To recap: last week, we ended up with “Bonny” by Prefab Sprout, from their “Steve McQueen” album. Plenty of food for thought there, you’d think? Well, we have the most tunes ever to get through this week, although that’s mostly because I kept thinking of new ones.
Oh and by the way, it was rather pleasing to note that absolutely nobody complained about my deliberate mistake last week, which was to omit the link for the Crazy Frog tune. My faith in humanity is almost restored.
But before we go any further, many of you will know that regular Chain Ganger Badger’s better half was Lorna was involved in a car crash last week. Needless to say, our thoughts and best wishes go out to them. Get well soon.
“Beans often come from sprouts so how about something by Sunflower Bean? Tame Impala perhaps…”
Yes, that’s Tame Impala by Sunflower Bean, rather that Sunflower Bean by Tame Impala. As it says on their Bandcamp page: “Tame Impala wrote a song called Led Zeppelin and now they have a song named after them.” You can’t fault their logic.
“I feel that this is as good a time as any to mention Jasper Carrott and Funky Moped, although I think that a fair proportion of its sales were down to the inclusion of the non-musical Magic Roundabout on the flip side.”
You’re probably right, GG, so let’s stick with the A-Side which is, by the way, the Worst Record of the Week:
And since we’re in Belgium, here’s Charity Chic from Charity Chic Music:
“Plastic Bertrand is the only Belgian singer I’m aware of….”
What, you haven’t heard of Arno before, CC…..? Care to nominate a song by the most famous Belgian (after Hercule Poirot and Jan Vertonghen, both of whom would have done better than our actual defence did yesterday).
In a normal week, the next suggestion, from George, would win the Comment Showboat of the Week. Not this week though, oh no:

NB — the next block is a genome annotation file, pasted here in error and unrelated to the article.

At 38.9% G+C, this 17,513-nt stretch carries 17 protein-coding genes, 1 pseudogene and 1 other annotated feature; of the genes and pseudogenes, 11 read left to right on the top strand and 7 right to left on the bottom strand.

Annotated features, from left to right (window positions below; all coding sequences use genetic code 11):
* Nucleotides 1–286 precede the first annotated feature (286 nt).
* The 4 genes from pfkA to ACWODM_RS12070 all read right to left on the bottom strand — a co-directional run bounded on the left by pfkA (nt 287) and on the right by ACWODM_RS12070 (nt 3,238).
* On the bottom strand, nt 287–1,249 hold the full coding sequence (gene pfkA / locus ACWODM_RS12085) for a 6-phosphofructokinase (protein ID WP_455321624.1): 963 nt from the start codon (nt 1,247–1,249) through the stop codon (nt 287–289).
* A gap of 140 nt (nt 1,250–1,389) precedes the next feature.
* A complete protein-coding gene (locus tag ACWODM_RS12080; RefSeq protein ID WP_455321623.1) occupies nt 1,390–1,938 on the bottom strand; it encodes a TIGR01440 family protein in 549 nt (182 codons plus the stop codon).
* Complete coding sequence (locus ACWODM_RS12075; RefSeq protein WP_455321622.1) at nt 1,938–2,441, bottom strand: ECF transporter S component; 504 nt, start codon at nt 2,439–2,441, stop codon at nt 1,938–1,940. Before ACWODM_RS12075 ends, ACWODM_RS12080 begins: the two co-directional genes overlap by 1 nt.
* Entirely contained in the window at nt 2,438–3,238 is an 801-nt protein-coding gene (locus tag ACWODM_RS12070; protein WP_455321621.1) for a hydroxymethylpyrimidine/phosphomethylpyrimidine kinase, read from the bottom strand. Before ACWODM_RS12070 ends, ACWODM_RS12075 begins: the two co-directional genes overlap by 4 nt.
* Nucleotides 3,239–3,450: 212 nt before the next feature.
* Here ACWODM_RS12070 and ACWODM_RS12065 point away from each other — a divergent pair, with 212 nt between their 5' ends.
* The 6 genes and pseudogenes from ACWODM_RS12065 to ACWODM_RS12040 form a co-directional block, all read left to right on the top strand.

“Using the song title, Bonny, to the name Bonnie, which leads to child star of the 70s Bonnie Langford, who appeared on a TV show with Lena Zavaroni, one of Rothesay’s famous exports, and there is no way I’m suggesting ‘Mama He’s Making Eyes At Me’, NO WAY, because I am linking from Bonnie Langford to Jon Langford, founder member of The Mekons, and to the song ‘Prince Of Darkness’, who seems to be having a rare old time at the moment in the UK and the USA. (The Prince of Darkness, that is, not Jon Langford)”
See that? Biting satire as well a great suggestion:
Time for The Robster from Is This The Life? with a bit of a history lesson:
“The only thing I’m coming back to is ‘My Bonnie’, the 1961 debut single by Tony Sheridan. He was backed on this by some young upstarts called The Beat Brothers (as the label credited them). Apparently they went on to become quite famous under a slightly different name…”
Many of you weren’t content at simply linking to Bonnie, plumping for songs which reference, or are just plain about, famous outlaws Bonnie and Clyde. Here’s another one of mine to kick this batch off:
Okay, are you all sitting comfortably? Good, because I’m about to go off on a bit of a tangent, and hog the limelight for….oooh…the next five songs.